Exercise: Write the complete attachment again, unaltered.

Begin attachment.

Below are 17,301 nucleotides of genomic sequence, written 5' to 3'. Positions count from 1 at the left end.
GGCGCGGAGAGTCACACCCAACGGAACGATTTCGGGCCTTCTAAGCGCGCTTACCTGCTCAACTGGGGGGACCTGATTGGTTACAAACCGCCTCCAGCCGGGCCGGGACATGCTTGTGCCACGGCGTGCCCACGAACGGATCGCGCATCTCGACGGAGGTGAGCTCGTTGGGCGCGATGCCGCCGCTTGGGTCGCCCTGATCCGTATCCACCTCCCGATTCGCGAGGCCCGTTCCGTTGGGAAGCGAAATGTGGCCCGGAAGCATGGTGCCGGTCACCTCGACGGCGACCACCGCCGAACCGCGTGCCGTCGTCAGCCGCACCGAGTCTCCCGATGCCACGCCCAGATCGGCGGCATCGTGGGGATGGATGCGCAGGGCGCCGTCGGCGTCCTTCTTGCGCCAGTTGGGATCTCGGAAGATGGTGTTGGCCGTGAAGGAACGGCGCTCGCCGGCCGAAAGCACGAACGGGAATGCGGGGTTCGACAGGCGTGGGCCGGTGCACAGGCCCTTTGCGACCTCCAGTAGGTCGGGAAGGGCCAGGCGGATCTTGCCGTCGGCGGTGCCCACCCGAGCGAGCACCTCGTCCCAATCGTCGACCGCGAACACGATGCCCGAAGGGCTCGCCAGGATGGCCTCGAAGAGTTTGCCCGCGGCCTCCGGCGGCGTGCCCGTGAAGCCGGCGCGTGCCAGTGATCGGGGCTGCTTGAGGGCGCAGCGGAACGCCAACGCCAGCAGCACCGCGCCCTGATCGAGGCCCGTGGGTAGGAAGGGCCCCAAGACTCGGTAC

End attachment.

Below are 17,301 nucleotides of genomic sequence, written 5' to 3'. Positions count from 1 at the left end.
GGCGCGGAGAGTCACACCCAACGGAACGATTTCGGGCCTTCTAAGCGCGCTTACCTGCTCAACTGGGGGGACCTGATTGGTTACAAACCGCCTCCAGCCGGGCCGGGACATGCTTGTGCCACGGCGTGCCCACGAACGGATCGCGCATCTCGACGGAGGTGAGCTCGTTGGGCGCGATGCCGCCGCTTGGGTCGCCCTGATCCGTATCCACCTCCCGATTCGCGAGGCCCGTTCCGTTGGGAAGCGAAATGTGGCCCGGAAGCATGGTGCCGGTCACCTCGACGGCGACCACCGCCGAACCGCGTGCCGTCGTCAGCCGCACCGAGTCTCCCGATGCCACGCCCAGATCGGCGGCATCGTGGGGATGGATGCGCAGGGCGCCGTCGGCGTCCTTCTTGCGCCAGTTGGGATCTCGGAAGATGGTGTTGGCCGTGAAGGAACGGCGCTCGCCGGCCGAAAGCACGAACGGGAATGCGGGGTTCGACAGGCGTGGGCCGGTGCACAGGCCCTTTGCGACCTCCAGTAGGTCGGGAAGGGCCAGGCGGATCTTGCCGTCGGCGGTGCCCACCCGAGCGAGCACCTCGTCCCAATCGTCGACCGCGAACACGATGCCCGAAGGGCTCGCCAGGATGGCCTCGAAGAGTTTGCCCGCGGCCTCCGGCGGCGTGCCCGTGAAGCCGGCGCGTGCCAGTGATCGGGGCTGCTTGAGGGCGCAGCGGAACGCCAACGCCAGCAGCACCGCGCCCTGATCGAGGCCCGTGGGTAGGAAGGGCCCCAAGACTCGGTAC